The third round of IDP Connect’s International Student Crossroads Research, which examines the attitudes and behaviours of more than 5,000 international students, shows increasingly positive perceptions of countries that have remained open during the pandemic. IDP surveyed current applicants and offer holders to higher education institutions across Australia, Canada, New Zealand, the United Kingdom and the United States and found that many students are willing to change destinations to fulfil their ambitions for face-to-face learning.
Results showed that the UK and US’s policy of remaining open to international students throughout the pandemic has driven increasingly positive sentiment whilst borders remaining closed in Australia and New Zealand is leading to international students growing restless as they face a drawn-out waiting game. Insider Guides spoke to Simon Emmett, CEO of IDP Connect, to discuss what these findings mean for Australia as a student destination and the future of the international student sector as a whole.
Balancing the narrative
In the report of Crossroads III, Mr Emmett states:
“There is a real risk associated with being perceived as a country that is less ‘open for business’. Countries that have communicated strongly that international students are welcome, such as the UK, have seen a rise in attractiveness compared to countries with stricter border controls, such as Australia.”
However, recent news shows the UK implementing widespread restrictions as the country battles a second wave of the COVID-19 pandemic, with reports that university campuses are at a higher risk of outbreaks. On balancing this narrative, Mr Emmett shared:
“It appears that the number of cases don’t seem to impact their decisions to commence. I think it demonstrates the determination that students have to commence their studies. I don’t know whether they feel that they’re less at risk, but they certainly are resilient based on the answers coming back from the surveys. They’re willing to quarantine and have online starts. Coming back to Australia, it’s really now about a roadmap and about when face-to-face learning will be available. That’s what students are looking for.”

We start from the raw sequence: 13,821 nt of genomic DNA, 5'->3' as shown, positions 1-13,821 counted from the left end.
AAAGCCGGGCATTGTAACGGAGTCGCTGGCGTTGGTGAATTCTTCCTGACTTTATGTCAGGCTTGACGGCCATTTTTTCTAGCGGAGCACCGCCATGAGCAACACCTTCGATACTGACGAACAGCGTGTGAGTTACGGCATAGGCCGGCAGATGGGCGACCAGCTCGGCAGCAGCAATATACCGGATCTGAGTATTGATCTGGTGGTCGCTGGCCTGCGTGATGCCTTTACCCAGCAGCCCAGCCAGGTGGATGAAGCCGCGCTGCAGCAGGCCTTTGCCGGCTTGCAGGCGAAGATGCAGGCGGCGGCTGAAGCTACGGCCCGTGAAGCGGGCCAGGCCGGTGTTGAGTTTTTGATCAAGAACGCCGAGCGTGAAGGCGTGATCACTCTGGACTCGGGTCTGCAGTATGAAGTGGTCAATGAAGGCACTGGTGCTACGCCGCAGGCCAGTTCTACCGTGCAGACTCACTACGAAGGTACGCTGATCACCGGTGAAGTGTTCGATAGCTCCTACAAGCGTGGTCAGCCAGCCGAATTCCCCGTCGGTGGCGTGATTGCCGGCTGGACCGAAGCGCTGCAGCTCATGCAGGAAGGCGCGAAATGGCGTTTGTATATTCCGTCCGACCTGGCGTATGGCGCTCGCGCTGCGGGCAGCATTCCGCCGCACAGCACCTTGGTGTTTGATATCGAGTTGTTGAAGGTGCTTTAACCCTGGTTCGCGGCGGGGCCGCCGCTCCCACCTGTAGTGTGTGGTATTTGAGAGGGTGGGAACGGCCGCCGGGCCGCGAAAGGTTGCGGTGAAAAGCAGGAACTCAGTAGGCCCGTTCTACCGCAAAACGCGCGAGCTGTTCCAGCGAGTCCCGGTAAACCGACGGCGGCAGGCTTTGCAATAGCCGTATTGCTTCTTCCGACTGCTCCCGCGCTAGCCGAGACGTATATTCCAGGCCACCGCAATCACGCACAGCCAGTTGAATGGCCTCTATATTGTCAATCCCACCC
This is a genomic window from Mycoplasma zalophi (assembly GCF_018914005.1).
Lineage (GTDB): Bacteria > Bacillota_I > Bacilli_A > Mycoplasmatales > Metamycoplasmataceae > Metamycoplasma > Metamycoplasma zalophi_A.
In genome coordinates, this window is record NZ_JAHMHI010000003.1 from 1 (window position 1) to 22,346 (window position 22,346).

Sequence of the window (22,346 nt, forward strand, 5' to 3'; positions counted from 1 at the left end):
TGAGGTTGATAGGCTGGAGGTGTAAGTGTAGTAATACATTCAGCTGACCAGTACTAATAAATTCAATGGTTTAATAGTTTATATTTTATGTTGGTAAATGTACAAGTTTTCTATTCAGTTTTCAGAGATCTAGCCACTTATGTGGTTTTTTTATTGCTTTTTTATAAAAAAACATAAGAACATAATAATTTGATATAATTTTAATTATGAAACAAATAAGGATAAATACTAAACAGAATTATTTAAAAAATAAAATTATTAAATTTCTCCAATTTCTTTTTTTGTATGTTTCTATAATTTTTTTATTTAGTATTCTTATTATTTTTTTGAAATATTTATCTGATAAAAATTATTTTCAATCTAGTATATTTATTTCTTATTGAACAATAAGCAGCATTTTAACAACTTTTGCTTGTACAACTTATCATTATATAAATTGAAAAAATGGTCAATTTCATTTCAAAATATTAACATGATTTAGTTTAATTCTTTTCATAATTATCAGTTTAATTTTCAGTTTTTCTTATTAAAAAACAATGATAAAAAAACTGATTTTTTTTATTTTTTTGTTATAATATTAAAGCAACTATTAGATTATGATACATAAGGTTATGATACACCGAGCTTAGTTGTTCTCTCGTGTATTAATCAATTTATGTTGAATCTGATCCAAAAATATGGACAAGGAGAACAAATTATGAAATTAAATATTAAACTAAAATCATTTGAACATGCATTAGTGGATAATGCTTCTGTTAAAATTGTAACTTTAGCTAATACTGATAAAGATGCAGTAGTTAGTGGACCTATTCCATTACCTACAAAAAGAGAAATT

Guaranteeing student safety
With the current absence of a vaccine and the inability to predict how the pandemic might continue to affect the world, it’s important to consider whether planning for the return of students is wise when safety and avoiding additional lockdowns cannot be guaranteed. On this topic, Mr Emmett states:
“Everyone in the sector recognises that safety is paramount. Our role is to help students and the decision makers, like parents, make informed decisions and navigate through the different policies by governments in different territories. [IDP] have been very clear that we’re guiding students based on official guidance and what’s been set out by the chief medical officials and, as you say, it’s that balance between a clear priority of health and safety for students and communities balancing with the huge benefits that international students bring campuses and communities.”
Watch the whole interview with Simon Emmett above. This interview has been edited for clarity.